Pardon my French

The phrase "pardon my French" is uttered or written when somebody is about to use profanity to a crowd.

I have just read the above phrase again today while reading a newspaper article. It is not the first time and I have always presumed to understand it well. I did observe the use of obscene words before or after the phrase is said.

Although correct with my observation, I don't know the reason involving the French. I did a Google search as to the origin of the phrase and found several interesting answers, all related.

Here is the answer I chose (source: Yahoo Answers), which seems to me sums up the best description as to the origin of the phrase:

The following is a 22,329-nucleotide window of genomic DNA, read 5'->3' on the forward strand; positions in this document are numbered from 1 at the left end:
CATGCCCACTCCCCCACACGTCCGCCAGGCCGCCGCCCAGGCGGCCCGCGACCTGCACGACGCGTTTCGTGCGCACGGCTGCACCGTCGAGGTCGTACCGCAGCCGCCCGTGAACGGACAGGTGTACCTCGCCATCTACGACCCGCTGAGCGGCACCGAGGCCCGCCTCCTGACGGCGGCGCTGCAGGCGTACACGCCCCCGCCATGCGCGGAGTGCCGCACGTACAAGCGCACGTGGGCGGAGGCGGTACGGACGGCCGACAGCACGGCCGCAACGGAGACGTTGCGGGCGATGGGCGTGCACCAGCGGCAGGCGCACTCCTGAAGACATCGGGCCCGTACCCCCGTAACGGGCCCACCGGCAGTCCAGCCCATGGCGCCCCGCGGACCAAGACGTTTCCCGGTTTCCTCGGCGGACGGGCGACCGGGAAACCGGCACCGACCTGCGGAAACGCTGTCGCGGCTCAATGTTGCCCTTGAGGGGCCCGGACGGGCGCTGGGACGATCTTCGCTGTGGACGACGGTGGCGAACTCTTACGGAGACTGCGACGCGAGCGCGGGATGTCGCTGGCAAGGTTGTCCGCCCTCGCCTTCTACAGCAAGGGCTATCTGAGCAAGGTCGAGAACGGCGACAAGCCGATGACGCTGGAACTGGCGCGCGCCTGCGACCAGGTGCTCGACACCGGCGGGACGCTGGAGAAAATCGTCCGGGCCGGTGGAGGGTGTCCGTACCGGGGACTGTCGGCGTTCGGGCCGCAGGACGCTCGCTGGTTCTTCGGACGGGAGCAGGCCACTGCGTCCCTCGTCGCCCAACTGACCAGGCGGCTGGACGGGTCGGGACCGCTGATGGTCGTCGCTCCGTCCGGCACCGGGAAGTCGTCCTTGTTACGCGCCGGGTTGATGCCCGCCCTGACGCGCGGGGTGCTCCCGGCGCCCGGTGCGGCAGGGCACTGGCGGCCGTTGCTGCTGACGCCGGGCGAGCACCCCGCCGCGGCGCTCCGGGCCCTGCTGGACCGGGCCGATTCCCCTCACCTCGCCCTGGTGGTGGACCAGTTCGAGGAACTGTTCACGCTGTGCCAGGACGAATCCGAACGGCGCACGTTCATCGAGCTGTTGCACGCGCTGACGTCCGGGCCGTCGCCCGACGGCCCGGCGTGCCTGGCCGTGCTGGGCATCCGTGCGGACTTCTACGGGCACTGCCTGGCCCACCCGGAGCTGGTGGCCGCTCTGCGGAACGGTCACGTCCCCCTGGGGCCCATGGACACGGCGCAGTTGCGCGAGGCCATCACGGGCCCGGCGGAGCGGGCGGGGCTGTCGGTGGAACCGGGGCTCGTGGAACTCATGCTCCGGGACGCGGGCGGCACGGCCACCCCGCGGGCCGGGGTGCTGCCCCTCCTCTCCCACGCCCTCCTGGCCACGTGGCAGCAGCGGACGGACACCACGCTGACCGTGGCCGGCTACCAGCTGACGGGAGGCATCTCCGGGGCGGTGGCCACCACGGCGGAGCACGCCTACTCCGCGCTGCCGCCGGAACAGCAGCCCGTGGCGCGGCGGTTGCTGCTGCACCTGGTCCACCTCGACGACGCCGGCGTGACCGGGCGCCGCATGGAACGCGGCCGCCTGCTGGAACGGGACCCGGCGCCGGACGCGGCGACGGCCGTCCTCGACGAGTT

This phrase, in which French refers to "bad language", is employed when the speaker feels compelled to use an obscenity despite having listeners who might be offended. It's a late 19th century euphemism which first appeared in Harper's Magazine in 1895.

It is thought that the term French is employed in this sense as it
already had a history of association with things considered vulgar.

As far back as the early 16th century, French pox and the French disease were synonyms for genital herpes, and French-sick was another term for syphillis. The OED [Oxford English Dictionary] also equates the adjective French with "spiciness", as in French letter for "condom", French kiss (1923) and French (i.e. "sexually explicit") novels (from 1749).

1 comment:

  1. in a way, it's really like being prejudiced to the french, but hey! they have no problem with it! haha! in fact, they're known for being maldita err brutally frank heheh



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